This assumption made sense in principle but what usually happened was that the twins would both tire of me at the same time, preferring each other's company over mine. As much as I wanted to believe I was their very best friend, that honor was reserved for each other.

Although I've never given birth to twins, in my debut novel, THIS I KNOW, I was able to draw on my personal experience when writing about Grace and her twin, Isaac. Unlike my childhood friends, the characters aren't identical twins but they share a bond that begins in the womb. I tried to imagine what it might be like for these tiny humans in those final moments before birth.  


From the Prologue of THIS I KNOW:

I’m spooning my Other, my belly to his back. I love the way his body feels against mine. Although we’ve changed positions many times, we always come back to this. Over the last few months our warm-water pool has slowly transformed into a room with soft walls shaped like us. Now we’re squeezed so snugly together I sometimes forget where I leave off and he begins. From the time we joined each other in the darkness we’ve felt as one, exchanging thoughts merely by thinking them. If a question forms in my mind, he answers. We know each other as well as we know ourselves...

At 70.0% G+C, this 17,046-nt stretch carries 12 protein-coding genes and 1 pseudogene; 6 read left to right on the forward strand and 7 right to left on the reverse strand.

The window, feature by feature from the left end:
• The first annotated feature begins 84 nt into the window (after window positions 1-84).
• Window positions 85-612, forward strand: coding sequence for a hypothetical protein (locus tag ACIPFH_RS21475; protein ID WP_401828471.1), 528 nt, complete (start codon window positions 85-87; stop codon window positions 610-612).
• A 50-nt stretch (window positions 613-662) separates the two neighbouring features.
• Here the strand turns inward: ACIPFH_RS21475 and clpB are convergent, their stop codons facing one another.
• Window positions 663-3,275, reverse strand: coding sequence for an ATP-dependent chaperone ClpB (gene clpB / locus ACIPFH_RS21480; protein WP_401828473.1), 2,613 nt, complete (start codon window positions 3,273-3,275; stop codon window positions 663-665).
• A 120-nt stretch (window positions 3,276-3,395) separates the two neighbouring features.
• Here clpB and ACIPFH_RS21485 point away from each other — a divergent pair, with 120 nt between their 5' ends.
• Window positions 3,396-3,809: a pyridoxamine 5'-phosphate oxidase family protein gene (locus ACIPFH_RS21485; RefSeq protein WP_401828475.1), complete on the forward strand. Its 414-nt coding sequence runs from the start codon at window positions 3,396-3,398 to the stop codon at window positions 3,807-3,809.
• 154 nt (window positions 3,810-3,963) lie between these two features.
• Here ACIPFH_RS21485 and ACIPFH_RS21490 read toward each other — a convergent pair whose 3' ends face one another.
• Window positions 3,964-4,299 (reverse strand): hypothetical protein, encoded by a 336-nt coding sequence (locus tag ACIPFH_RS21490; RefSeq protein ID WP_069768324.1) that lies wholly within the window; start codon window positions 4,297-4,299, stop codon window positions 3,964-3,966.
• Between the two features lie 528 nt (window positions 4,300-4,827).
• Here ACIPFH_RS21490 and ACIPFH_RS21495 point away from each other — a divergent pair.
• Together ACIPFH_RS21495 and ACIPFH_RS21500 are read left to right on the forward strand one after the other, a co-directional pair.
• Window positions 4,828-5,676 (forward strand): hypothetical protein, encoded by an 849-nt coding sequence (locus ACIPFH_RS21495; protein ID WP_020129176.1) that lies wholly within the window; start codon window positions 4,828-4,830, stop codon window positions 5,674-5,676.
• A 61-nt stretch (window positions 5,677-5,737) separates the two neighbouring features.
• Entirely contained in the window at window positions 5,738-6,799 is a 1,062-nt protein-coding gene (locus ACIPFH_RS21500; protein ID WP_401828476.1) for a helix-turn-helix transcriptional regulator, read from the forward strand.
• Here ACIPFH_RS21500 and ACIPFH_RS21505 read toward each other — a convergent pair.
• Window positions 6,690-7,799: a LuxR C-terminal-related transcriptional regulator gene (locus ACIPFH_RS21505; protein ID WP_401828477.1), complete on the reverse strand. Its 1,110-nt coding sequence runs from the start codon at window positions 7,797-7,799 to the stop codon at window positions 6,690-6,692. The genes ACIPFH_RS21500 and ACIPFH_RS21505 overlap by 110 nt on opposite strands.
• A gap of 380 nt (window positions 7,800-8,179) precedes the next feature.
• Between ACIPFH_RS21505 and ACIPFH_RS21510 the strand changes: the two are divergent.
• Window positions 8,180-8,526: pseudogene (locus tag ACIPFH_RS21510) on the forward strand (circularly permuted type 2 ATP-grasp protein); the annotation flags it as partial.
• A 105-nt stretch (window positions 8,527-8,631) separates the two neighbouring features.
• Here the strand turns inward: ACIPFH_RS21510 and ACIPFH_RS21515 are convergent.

Having grown up with six siblings, I tend to enjoy stories about families, especially those set in small towns where everyone knows everyone else. I created the fictional setting of Cherry Hill, Michigan to reflect the small lakeside towns I remember from my childhood. In some way, I think we all ache for that sense of belonging, the collective nourishment of community--perhaps stemming from that first primordial connection to our mothers. In my case, between my dad's church and my immediate family, we had a built-in village that grew every time my parents produced another child. No twins, but we share a  loving bond that continues well into our adult lives.